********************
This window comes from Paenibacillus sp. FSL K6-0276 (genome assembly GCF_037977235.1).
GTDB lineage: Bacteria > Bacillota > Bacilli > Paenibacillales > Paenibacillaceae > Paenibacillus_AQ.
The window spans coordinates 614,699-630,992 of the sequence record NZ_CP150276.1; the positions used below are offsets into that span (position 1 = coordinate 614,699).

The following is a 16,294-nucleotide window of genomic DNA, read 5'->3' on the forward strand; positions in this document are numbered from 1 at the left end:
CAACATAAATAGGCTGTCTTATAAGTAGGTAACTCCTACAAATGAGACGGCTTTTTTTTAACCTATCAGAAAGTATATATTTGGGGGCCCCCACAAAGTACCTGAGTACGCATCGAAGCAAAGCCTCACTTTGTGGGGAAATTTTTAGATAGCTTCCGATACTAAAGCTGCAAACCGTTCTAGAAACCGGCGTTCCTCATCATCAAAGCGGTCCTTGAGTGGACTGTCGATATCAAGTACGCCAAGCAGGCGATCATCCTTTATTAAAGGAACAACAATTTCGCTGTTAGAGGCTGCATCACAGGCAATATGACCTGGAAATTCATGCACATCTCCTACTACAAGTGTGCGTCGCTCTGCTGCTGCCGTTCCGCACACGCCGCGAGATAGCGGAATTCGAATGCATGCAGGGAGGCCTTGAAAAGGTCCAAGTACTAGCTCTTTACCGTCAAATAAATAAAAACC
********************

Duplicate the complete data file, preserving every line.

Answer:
This window comes from Paenibacillus sp. FSL K6-0276 (genome assembly GCF_037977235.1).
GTDB lineage: Bacteria > Bacillota > Bacilli > Paenibacillales > Paenibacillaceae > Paenibacillus_AQ.
The window spans coordinates 614,699-630,992 of the sequence record NZ_CP150276.1; the positions used below are offsets into that span (position 1 = coordinate 614,699).

The following is a 16,294-nucleotide window of genomic DNA, read 5'->3' on the forward strand; positions in this document are numbered from 1 at the left end:
CAACATAAATAGGCTGTCTTATAAGTAGGTAACTCCTACAAATGAGACGGCTTTTTTTTAACCTATCAGAAAGTATATATTTGGGGGCCCCCACAAAGTACCTGAGTACGCATCGAAGCAAAGCCTCACTTTGTGGGGAAATTTTTAGATAGCTTCCGATACTAAAGCTGCAAACCGTTCTAGAAACCGGCGTTCCTCATCATCAAAGCGGTCCTTGAGTGGACTGTCGATATCAAGTACGCCAAGCAGGCGATCATCCTTTATTAAAGGAACAACAATTTCGCTGTTAGAGGCTGCATCACAGGCAATATGACCTGGAAATTCATGCACATCTCCTACTACAAGTGTGCGTCGCTCTGCTGCTGCCGTTCCGCACACGCCGCGAGATAGCGGAATTCGAATGCATGCAGGGAGGCCTTGAAAAGGTCCAAGTACTAGCTCTTTACCGTCAAATAAATAAAAACC